The Cornell Lab says the United States hosts about a dozen hummers in summer, and the Americas combined have about 350 hummingbird species. How many have you seen so far?
You'd have to explore so many states as most have less than ten hummers. Take Minnesota, for instance. Only one species has a breeding range here. As we discuss it below, we'll also mention accidental Minnesota hummingbirds.
- Hummingbirds In MN: Are There Any?
- Tips To Attract Hummingbirds Of Minnesota
- Frequently Asked Questions
Hummingbirds In MN: Are There Any?
Hummers that love backyards in North America are the rufous, ruby-throated, Anna's, and the black-chinned hummingbird. Let's find out if these species visit Minnesota:
1. Calliope Hummingbird
Unfortunately, it's a rare hummingbird, so count yourself among the lucky birders in Minnesota when you see it.
The good thing is that there are sightings of the calliope hummingbird in various eastern states, such as South Dakota. Its breeding range is in the northwestern edge of the United States. It migrates to this range in spring, along the Pacific Coast. This long-distance migrant then flies along the Rocky Mountains to winter in Mexico.
The best place to see a calliope hummingbird is in its breeding grounds, as it loves perching on the same bare branch every time. You may also see it in high elevations in the Rocky Mountains as it moves south in the fall. The wintering grounds have scrubs and pine-oak forests, so you can visit Mexico to see this and other species that love such habitats.
Since you wish to see it in Minnesota for now, wait for the sightings recorded by birders of Audubon Minnesota and take out your feeder.
It's most likely going to visit between late November and December.
You could also check out the hummingbird photo collection of renowned photographer Laura Erickson to see ID features to ID calliope hummingbirds.
When you see some colorful birds in your backyard, look for avians with magenta ray gorgets, greenish upperparts, and green vests. Those are male hummingbirds. The female calliopes have similar greenish backs, but their underbellies are peachy.
2. Ruby Throated Hummingbird
The ruby throated hummer is the only one you'll see throughout the state every year.
The male bird has an iridescent ruby-red throat, metallic green back, green crown, and a black mask that differentiates it from the broad tailed hummingbird. A female has a whitish throat.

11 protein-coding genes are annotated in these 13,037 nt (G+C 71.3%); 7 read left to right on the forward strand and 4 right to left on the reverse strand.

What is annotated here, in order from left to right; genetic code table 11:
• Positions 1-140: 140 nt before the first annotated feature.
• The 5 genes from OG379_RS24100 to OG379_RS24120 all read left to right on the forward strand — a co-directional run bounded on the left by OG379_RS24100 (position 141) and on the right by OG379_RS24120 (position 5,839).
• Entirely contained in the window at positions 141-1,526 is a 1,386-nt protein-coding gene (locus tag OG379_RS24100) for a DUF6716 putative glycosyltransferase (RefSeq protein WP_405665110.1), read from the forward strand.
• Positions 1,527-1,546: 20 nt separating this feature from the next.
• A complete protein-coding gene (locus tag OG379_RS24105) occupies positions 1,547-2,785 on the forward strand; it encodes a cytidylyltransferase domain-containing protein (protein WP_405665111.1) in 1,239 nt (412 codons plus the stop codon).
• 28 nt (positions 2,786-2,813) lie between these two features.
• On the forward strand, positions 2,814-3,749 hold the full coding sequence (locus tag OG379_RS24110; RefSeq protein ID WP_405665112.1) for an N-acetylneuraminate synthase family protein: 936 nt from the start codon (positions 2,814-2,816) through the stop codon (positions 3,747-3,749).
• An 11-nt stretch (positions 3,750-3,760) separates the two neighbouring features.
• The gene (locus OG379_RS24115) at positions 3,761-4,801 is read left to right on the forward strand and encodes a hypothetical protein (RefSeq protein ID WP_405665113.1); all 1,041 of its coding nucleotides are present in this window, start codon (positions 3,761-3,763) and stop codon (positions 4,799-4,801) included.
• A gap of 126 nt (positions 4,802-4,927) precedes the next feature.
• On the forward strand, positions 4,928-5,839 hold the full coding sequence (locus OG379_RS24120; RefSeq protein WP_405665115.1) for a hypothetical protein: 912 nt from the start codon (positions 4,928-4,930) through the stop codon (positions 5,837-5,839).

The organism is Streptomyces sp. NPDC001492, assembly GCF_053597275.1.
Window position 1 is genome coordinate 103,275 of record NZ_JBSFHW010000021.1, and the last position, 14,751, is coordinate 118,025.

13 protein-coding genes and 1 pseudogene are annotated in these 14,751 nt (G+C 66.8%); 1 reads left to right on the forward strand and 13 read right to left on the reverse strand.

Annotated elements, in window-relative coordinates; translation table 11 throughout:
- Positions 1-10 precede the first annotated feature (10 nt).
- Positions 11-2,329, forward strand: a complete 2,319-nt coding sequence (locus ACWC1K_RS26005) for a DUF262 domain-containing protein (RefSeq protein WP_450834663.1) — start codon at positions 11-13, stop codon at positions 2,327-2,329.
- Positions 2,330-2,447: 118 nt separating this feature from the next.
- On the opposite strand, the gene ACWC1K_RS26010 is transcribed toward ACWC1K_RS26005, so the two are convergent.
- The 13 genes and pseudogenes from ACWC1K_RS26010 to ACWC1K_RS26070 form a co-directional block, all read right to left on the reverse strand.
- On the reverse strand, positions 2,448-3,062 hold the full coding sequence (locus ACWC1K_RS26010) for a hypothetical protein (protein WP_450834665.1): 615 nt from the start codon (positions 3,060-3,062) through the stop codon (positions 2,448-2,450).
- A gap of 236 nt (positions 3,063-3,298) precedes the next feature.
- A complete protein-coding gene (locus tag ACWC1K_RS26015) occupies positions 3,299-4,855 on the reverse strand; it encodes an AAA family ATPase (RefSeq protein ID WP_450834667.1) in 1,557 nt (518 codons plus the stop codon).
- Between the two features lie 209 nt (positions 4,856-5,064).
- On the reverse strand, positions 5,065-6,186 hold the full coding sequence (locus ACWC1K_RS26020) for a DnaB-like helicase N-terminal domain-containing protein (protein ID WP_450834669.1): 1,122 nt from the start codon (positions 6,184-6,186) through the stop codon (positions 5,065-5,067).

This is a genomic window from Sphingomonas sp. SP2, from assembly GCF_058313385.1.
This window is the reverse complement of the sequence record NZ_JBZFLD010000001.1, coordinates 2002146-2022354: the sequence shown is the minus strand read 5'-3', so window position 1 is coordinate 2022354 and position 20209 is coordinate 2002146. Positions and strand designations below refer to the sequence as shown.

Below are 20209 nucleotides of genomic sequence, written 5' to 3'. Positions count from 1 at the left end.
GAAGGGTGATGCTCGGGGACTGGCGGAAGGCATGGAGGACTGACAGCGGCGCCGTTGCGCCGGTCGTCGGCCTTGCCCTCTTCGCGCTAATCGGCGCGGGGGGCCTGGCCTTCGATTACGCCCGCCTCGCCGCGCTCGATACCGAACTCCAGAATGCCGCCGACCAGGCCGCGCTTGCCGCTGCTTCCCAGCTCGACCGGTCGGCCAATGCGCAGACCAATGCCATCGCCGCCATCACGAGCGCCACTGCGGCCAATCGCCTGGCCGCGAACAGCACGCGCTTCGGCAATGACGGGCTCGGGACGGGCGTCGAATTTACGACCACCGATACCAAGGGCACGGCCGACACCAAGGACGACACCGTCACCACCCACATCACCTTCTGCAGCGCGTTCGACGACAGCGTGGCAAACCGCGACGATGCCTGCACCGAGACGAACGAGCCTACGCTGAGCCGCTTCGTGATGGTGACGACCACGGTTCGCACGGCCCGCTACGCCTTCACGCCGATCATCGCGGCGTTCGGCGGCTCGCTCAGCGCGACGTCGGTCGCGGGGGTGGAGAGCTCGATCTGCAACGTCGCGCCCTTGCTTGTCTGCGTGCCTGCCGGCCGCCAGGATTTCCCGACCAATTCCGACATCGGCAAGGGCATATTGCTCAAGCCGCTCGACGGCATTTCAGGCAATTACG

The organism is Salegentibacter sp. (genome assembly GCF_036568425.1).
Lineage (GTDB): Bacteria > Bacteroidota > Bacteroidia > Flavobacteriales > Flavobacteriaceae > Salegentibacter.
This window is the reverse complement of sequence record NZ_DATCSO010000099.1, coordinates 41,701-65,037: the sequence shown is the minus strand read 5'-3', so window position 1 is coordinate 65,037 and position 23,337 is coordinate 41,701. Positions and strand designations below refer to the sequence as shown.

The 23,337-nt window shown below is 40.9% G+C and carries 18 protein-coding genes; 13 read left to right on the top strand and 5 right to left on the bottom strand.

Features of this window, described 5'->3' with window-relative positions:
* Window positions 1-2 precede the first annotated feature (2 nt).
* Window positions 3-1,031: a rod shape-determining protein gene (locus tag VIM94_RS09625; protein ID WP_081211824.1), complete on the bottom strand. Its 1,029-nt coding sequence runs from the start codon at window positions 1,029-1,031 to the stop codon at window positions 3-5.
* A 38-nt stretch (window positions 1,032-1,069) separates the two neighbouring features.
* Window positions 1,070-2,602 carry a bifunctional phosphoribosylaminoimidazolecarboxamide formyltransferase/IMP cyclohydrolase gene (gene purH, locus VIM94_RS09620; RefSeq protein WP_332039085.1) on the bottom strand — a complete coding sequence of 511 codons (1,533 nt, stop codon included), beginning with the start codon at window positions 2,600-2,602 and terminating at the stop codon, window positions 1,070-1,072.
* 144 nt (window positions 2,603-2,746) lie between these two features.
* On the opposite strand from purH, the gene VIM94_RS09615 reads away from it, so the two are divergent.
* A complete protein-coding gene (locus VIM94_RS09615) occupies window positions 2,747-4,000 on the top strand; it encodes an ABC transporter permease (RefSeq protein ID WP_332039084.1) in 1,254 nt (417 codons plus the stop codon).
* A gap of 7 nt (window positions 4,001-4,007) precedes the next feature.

Though it's a small bird, about three inches long, it guards its nests against any predator.
The hummingbird migration of the ruby-throated hummer ranges between medium and long distances. Its wintering grounds are in Central America, in countries like Costa Rica.
Therefore, it flies from the breeding range in the eastern region of North America, as far as northern Minnesota and Canada, to Central America. However, some birds from the northernmost areas don't leave North America and winter along the Atlantic coast and Florida.
These MN hummingbirds are the only ones with a breeding range in the eastern states.
That's why there are sightings in Minnesota. The first flocks arrive from Central America around May.
A female builds a nest on a slender branch in a deciduous forest, 10 to 40 feet off the ground. Most of this hummer's nests are on oak, birch, or poplar trees.
The Minnesota Department of Natural Resources has a comprehensive map that shows ruby-throated hummers in different biomes. Therefore, you learn about these hummers while discovering biomes in this state, such as the broadleaf forest and prairie.
More about learning, you could join other birders in the Audubon Minnesota Chapters, so you can know when they see ruby-throated hummers in their backyards. Wouldn't that be fun?
Wingy Query: Have you ever wondered, "how do hummingbirds sleep?" If this doesn't wake up the avian researcher in you, then I don't know what else will! 🤷♂️🤷♀️
3. Rufous Hummingbird
It's one of the accidental hummingbirds in MN, so you'll be among the luckiest birders in the state to spot even a handful of rufous hummers.
When can you see them?
Most sightings fall between July and December.
For instance, one rare sighting of a rufous hummingbird was at St Paul in November 2014. A resident found the hummer in the backyard after a snowstorm. We'd love to link you to that article, so read on, and we'll direct you to it later.
The rufous hummingbird is an accidental species because it has a breeding range in the northernmost part of the continent. It covers 4,000 miles from its breeding range in Alaska to wintering grounds in Mexico. The journey starts again in spring, along the Pacific Coast, to Alaska and Canada.
If you're lucky to see some during this migration, then how will you tell it's a rufous hummer?
The answer is to look for a bird with a red gorget and orange feathers on its back and underside. This is a male hummer. A female has a greenish back and rusty flanks instead.